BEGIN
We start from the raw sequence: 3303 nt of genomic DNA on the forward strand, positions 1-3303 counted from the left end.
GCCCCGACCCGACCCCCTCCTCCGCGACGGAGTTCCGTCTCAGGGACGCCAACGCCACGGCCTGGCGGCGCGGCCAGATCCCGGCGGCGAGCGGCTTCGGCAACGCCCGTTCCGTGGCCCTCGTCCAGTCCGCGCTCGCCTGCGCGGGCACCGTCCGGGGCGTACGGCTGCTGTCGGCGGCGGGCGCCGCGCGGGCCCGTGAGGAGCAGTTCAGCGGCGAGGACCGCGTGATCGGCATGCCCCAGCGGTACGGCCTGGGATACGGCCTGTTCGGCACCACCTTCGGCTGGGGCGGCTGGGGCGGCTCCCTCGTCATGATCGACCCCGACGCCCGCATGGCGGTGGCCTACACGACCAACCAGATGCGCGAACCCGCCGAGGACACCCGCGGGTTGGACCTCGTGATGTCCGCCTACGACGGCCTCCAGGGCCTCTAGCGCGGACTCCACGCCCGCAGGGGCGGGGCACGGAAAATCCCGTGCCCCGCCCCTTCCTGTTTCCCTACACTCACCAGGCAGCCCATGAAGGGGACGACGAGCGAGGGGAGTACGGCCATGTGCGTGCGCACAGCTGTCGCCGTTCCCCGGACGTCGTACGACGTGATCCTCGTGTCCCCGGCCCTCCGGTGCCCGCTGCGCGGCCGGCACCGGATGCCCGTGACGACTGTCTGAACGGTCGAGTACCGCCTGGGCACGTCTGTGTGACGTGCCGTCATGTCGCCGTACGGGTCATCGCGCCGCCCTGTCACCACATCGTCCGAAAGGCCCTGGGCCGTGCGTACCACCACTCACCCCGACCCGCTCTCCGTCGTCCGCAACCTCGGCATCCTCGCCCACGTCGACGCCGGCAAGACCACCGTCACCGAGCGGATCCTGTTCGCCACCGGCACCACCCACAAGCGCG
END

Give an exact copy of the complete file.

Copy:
We start from the raw sequence: 3303 nt of genomic DNA on the forward strand, positions 1-3303 counted from the left end.
GCCCCGACCCGACCCCCTCCTCCGCGACGGAGTTCCGTCTCAGGGACGCCAACGCCACGGCCTGGCGGCGCGGCCAGATCCCGGCGGCGAGCGGCTTCGGCAACGCCCGTTCCGTGGCCCTCGTCCAGTCCGCGCTCGCCTGCGCGGGCACCGTCCGGGGCGTACGGCTGCTGTCGGCGGCGGGCGCCGCGCGGGCCCGTGAGGAGCAGTTCAGCGGCGAGGACCGCGTGATCGGCATGCCCCAGCGGTACGGCCTGGGATACGGCCTGTTCGGCACCACCTTCGGCTGGGGCGGCTGGGGCGGCTCCCTCGTCATGATCGACCCCGACGCCCGCATGGCGGTGGCCTACACGACCAACCAGATGCGCGAACCCGCCGAGGACACCCGCGGGTTGGACCTCGTGATGTCCGCCTACGACGGCCTCCAGGGCCTCTAGCGCGGACTCCACGCCCGCAGGGGCGGGGCACGGAAAATCCCGTGCCCCGCCCCTTCCTGTTTCCCTACACTCACCAGGCAGCCCATGAAGGGGACGACGAGCGAGGGGAGTACGGCCATGTGCGTGCGCACAGCTGTCGCCGTTCCCCGGACGTCGTACGACGTGATCCTCGTGTCCCCGGCCCTCCGGTGCCCGCTGCGCGGCCGGCACCGGATGCCCGTGACGACTGTCTGAACGGTCGAGTACCGCCTGGGCACGTCTGTGTGACGTGCCGTCATGTCGCCGTACGGGTCATCGCGCCGCCCTGTCACCACATCGTCCGAAAGGCCCTGGGCCGTGCGTACCACCACTCACCCCGACCCGCTCTCCGTCGTCCGCAACCTCGGCATCCTCGCCCACGTCGACGCCGGCAAGACCACCGTCACCGAGCGGATCCTGTTCGCCACCGGCACCACCCACAAGCGCG